Metropolitan Water District statement on decision to extend drought regulations
Jeffrey Kightlinger, general manager of the Metropolitan Water District of Southern California, issues the following statement on the State Water Resources Control Board’s decision to extend the state’s emergency drought regulations:
“Southern Californians have done a tremendous job conserving water throughout our state’s historic drought and we urge them to continue making conservation a way of life. But we are no longer in a drought emergency, which is why we asked the State Water Board to let the emergency drought regulations expire.
“Conditions have changed significantly since the drought emergency was declared. With supply conditions improving last year, we began rebuilding our regional reservoirs, thanks in part to a 60 percent allocation from the State Water Project – as much as the three previous years combined. We were also able to deliver water to local groundwater basins to help replenish their low levels. This year is looking even better. The State Water Project allocation is already at 60 percent and likely to grow. We have been steadily refilling Diamond Valley Lake, Metropolitan’s main storage reservoir, and it is anticipated to reach capacity later this year. And snowpack levels, the state’s biggest storage supply, are reaching record levels.
“But, while the emergency has ended, the need to conserve has not. Every drop of water saved is a drop we can put into storage to be better prepared for the next dry year. And we need it. All but two of the last 10 years have been dry, depleting our storage levels. Southern Californians learned a lot about water conservation during the latest drought. We cannot afford to forget those lessons.”
AB 313: Solutions Proposed to Fix State Water Management
New bill ensures fairness for state’s water rights holders
From Byron-Bethany Irrigation District:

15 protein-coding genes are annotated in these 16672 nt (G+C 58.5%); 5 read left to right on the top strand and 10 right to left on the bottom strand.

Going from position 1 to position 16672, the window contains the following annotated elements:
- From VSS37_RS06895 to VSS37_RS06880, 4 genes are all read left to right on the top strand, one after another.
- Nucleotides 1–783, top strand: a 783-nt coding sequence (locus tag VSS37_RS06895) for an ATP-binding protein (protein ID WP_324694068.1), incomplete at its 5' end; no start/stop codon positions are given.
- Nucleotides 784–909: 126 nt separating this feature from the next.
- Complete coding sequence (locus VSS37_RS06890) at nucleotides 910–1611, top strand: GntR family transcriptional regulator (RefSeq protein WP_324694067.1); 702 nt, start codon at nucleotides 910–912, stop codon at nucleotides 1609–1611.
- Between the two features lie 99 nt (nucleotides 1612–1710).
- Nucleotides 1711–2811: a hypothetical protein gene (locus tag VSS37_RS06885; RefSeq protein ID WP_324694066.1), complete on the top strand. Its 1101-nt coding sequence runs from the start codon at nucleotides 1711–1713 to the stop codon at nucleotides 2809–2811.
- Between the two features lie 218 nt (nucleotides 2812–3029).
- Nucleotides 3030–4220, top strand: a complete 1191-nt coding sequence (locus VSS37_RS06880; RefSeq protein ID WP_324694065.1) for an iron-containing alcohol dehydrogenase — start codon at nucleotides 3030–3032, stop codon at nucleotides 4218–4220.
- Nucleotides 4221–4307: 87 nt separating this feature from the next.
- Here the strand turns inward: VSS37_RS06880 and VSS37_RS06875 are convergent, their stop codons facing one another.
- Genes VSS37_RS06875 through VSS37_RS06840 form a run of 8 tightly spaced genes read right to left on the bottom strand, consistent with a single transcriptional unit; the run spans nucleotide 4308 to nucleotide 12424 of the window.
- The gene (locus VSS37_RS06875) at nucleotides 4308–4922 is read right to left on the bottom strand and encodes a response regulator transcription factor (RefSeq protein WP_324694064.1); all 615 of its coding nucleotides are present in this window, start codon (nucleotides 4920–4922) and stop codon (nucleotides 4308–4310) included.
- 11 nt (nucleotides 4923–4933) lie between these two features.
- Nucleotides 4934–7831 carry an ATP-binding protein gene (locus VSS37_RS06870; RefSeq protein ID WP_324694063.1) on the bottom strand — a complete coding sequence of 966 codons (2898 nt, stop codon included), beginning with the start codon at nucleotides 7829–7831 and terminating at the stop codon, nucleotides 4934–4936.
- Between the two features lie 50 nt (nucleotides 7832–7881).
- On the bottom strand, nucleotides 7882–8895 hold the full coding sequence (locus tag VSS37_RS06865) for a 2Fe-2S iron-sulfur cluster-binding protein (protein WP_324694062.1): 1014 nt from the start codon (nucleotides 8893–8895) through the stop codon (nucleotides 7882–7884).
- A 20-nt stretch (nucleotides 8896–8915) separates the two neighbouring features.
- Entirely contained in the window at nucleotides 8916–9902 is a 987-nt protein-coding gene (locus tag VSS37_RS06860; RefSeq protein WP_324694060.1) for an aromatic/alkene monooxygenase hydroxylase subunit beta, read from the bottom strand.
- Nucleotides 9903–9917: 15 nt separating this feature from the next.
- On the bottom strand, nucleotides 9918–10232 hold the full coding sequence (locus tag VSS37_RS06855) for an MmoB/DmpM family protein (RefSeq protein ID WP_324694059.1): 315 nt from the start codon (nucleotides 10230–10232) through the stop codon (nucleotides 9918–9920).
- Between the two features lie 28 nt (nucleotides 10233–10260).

New legislation introduced Monday by Assemblyman Adam C. Gray (D-Merced) would make sweeping, necessary changes to California’s water management. Assembly Bill 313 seeks to fix the state’s broken water rights system, removing critical conflicts of interest that improperly allow state agencies to act as prosecution, judge and jury.
“BBID is proud to stand with Assemblyman Gray in support of AB 313,” said BBID GM Rick Gilmore. “The solutions outlined in the bill address some of the most pressing issues in California water, which the District faced first-hand.”
For the better part of a year, BBID fought to protect its pre-1914 water rights, on behalf of the district’s farmers and senior water rights holders across the state. A $5-million complaint brought by the State Water Resources Control Board (SWRCB) alleged BBID diverted water when none was available. The case was dismissed by the SWRCB last June, citing lack of evidence. Following the case dismissal, BBID pledged to take an active leadership role in a collaborative effort to help solve the state’s water issues and bring clarity to California’s water rights.
AB 313 would revamp the state’s water rights administration and enforcement, as well as the State Water Project. It would transfer the existing authority of the SWRCB over water rights to the Department of Water Resources (DWR), which has expertise and is better structured to handle water rights matters.
“The current system allows the State Water Board to conduct water rights hearings in which Board staff act as prosecutors, presenting a case to Board members who act as the judge, in a court the Board runs themselves,” Gilmore said. “This unchecked power prevents water right holders across the state from being fairly treated.”
Under AB 313, enforcement proceedings would be conducted by a neutral third party, in the form of a newly-created Water Rights Division under the Office of Administrative Hearings (OAH). A new State Water Project Authority would assume DWR’s current authority and water rights for the State Water project, eliminating the potential conflict of DWR administering and enforcing water rights, while possessing water rights of its own.
Though the current model of California water governance has gone largely unchanged since 1969, experts warn improvements are necessary to meet the needs of the future. A 2010 report from the Little Hoover Commission, Managing for Change: Modernizing California’s Water Governance, urged legislators in no uncertain terms to restructure the system that “…leaves the state ill-positioned for the challenge of managing its water resources.”
“Tackling the complex water issues facing our state requires not only collaboration, but constructive leadership,” Gilmore said. “AB 313 takes a step in the right direction for California water, toward the fairness, efficiency and sustainability required to meet the needs of a growing population.”
Byron-Bethany Irrigation District (BBID) is a multi-county special district serving parts of Alameda, Contra Costa, and San Joaquin Counties across 47 square miles and 30,000 acres. The district serves 160 agricultural customers and approximately 12,000 residents of the Mountain House community.
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